"Mr. Nath Pigott intends to open school on Monday next, for the instruction of Negro's in Reading, Catechizing and Writing, if required; if any are so well inclined as to send their servants to said school near Mr. Checkley's Meeting House care will be taken for their instruction as aforesaid."

"A very likely Negro woman who can do household work and is fit either for Town or Country service about 22 years of age to be sold. Inquire of the printer hereof."

"A very likely Negro girl about 13 or 14 years of age, speaks good English, has been in the Country some years, to be sold. Inquire of the printer hereof."

A copy of the Ulster County Gazette, published at Kingston January 4th, 1800, contributed by Mrs. Prindle, of East Bethany, is also here. It contains copious extracts from journals concerning the war then in progress in Europe. The inside is dressed in mourning for the death of George Washington, and contains an account of his obsequies and communications between the Senate and President John Adams, on the occasion of his death. In this paper also is advertised for sale by John Schoonmaker, of the town of Rochester, "a stout, healthy, active negro wench."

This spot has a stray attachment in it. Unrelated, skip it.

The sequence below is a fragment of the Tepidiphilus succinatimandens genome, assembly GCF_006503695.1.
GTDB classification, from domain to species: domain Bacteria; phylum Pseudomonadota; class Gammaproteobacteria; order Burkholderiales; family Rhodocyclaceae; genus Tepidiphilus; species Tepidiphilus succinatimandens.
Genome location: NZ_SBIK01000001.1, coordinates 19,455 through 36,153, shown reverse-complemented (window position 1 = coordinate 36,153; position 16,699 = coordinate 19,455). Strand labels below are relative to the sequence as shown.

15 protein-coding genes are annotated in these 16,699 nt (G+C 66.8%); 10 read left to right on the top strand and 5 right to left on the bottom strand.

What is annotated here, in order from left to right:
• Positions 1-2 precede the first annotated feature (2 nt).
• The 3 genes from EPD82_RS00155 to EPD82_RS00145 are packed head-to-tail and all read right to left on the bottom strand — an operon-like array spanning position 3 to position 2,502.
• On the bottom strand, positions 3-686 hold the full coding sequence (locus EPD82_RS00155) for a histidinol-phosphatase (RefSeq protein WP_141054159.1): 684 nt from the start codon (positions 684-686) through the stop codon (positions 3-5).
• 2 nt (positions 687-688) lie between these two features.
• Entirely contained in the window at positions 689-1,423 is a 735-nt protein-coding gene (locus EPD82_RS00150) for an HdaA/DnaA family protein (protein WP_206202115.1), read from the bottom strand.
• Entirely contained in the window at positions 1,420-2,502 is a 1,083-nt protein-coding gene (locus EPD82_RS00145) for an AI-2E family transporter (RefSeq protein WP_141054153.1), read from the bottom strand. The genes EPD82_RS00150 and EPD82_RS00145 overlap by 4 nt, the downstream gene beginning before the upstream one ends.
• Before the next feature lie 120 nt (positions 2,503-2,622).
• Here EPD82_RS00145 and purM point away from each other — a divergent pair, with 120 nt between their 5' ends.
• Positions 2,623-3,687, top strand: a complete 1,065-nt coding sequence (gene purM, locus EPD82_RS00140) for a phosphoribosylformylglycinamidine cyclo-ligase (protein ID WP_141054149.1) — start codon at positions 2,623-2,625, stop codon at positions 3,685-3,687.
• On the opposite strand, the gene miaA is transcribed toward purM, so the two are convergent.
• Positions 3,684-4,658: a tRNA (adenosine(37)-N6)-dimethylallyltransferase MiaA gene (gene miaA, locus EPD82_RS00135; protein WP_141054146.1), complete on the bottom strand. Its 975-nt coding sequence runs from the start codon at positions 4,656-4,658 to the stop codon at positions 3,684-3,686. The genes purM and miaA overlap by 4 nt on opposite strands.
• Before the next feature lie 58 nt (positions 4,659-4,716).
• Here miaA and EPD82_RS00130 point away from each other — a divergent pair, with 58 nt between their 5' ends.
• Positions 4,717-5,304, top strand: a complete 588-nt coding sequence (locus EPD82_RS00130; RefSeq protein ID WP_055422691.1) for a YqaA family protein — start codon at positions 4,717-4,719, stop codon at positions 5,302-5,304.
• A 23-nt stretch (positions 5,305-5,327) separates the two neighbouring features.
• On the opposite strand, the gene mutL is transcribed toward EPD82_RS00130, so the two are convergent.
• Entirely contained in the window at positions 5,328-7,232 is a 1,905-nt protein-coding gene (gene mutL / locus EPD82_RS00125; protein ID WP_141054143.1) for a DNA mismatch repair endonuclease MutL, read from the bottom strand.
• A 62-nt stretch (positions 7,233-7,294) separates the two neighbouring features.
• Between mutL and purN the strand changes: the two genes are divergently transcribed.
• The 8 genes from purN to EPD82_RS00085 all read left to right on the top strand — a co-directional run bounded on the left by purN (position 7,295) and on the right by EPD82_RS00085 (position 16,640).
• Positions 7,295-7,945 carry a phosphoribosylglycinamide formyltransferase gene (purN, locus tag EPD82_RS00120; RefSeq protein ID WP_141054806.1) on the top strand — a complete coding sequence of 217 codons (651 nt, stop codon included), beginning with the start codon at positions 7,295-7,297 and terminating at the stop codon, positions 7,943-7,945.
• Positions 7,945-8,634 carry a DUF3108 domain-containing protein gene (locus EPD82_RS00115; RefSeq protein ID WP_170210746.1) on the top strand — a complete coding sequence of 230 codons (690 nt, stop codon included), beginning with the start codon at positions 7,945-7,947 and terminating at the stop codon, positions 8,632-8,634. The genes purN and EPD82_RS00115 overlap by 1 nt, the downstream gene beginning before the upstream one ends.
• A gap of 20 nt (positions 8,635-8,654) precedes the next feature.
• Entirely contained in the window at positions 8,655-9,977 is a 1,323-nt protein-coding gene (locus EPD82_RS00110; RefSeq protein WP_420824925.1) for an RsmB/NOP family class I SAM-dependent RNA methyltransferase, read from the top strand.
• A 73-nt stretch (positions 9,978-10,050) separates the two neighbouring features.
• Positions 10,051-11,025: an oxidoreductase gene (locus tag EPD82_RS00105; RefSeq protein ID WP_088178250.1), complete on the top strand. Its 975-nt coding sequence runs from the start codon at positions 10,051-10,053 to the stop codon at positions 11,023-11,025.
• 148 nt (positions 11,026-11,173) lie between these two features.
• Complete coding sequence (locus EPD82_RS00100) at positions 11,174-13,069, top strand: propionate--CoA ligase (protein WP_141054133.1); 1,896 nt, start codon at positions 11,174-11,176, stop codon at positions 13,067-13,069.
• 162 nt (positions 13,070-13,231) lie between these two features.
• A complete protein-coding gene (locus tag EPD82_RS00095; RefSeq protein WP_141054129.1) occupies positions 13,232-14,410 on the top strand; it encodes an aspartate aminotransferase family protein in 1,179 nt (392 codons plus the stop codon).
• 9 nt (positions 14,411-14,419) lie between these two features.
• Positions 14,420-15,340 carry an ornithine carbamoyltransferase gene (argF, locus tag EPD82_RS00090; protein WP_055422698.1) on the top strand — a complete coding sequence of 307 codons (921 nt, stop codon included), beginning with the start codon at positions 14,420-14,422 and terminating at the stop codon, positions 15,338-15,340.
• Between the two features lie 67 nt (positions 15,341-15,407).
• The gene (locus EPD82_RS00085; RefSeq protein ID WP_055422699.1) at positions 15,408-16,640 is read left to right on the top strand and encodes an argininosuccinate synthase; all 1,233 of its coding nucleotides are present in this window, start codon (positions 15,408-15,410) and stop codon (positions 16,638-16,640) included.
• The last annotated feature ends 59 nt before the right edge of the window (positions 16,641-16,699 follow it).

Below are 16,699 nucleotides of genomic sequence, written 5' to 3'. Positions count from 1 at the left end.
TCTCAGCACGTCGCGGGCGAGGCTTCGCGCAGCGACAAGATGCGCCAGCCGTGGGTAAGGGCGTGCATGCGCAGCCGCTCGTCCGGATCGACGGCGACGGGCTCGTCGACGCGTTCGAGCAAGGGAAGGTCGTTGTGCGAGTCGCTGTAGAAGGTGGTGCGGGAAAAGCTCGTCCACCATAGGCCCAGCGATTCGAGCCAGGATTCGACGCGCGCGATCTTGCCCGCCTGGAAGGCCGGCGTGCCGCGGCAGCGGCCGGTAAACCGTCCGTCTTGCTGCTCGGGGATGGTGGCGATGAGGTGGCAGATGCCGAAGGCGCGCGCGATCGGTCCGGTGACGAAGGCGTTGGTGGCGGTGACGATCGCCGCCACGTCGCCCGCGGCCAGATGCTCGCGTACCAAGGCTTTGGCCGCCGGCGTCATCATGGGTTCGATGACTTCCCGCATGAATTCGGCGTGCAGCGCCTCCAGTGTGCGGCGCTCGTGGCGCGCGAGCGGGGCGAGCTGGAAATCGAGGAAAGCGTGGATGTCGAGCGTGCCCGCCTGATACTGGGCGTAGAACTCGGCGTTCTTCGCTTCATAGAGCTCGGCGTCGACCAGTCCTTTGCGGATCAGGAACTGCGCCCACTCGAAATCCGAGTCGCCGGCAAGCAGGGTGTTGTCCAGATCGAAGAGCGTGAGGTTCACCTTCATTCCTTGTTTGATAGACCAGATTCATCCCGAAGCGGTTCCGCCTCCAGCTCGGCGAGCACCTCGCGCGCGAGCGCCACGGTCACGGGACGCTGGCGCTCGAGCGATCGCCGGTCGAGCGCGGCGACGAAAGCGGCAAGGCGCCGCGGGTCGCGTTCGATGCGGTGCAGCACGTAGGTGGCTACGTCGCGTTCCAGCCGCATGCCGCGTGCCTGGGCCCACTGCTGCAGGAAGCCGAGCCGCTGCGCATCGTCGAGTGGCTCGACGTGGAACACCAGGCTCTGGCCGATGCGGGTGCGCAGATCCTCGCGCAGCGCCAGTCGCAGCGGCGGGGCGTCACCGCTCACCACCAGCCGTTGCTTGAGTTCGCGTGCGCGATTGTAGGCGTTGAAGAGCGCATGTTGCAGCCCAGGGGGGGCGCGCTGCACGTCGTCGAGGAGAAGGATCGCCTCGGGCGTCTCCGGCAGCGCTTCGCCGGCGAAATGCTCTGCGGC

There is also a fac-simile of the first number of the Boston News Letter, the first newspaper published in America.

In the loft are deposited several spinning wheels, reels, swifts, quill wheels, and a loom with all its fixtures - all the facilities, in short, for the domestic manufacture of cloth.

In the rear of the building, under the projecting eaves, are old ox yokes, calf yokes, double neck yokes for old Dutch harnesses, a one-handed bull plough, with its wooden mold-board, a three-cornered harrow, corn fans, a flax brake and swingling board and knife; and the logs under the eaves are garnished with bunches of dried herbs.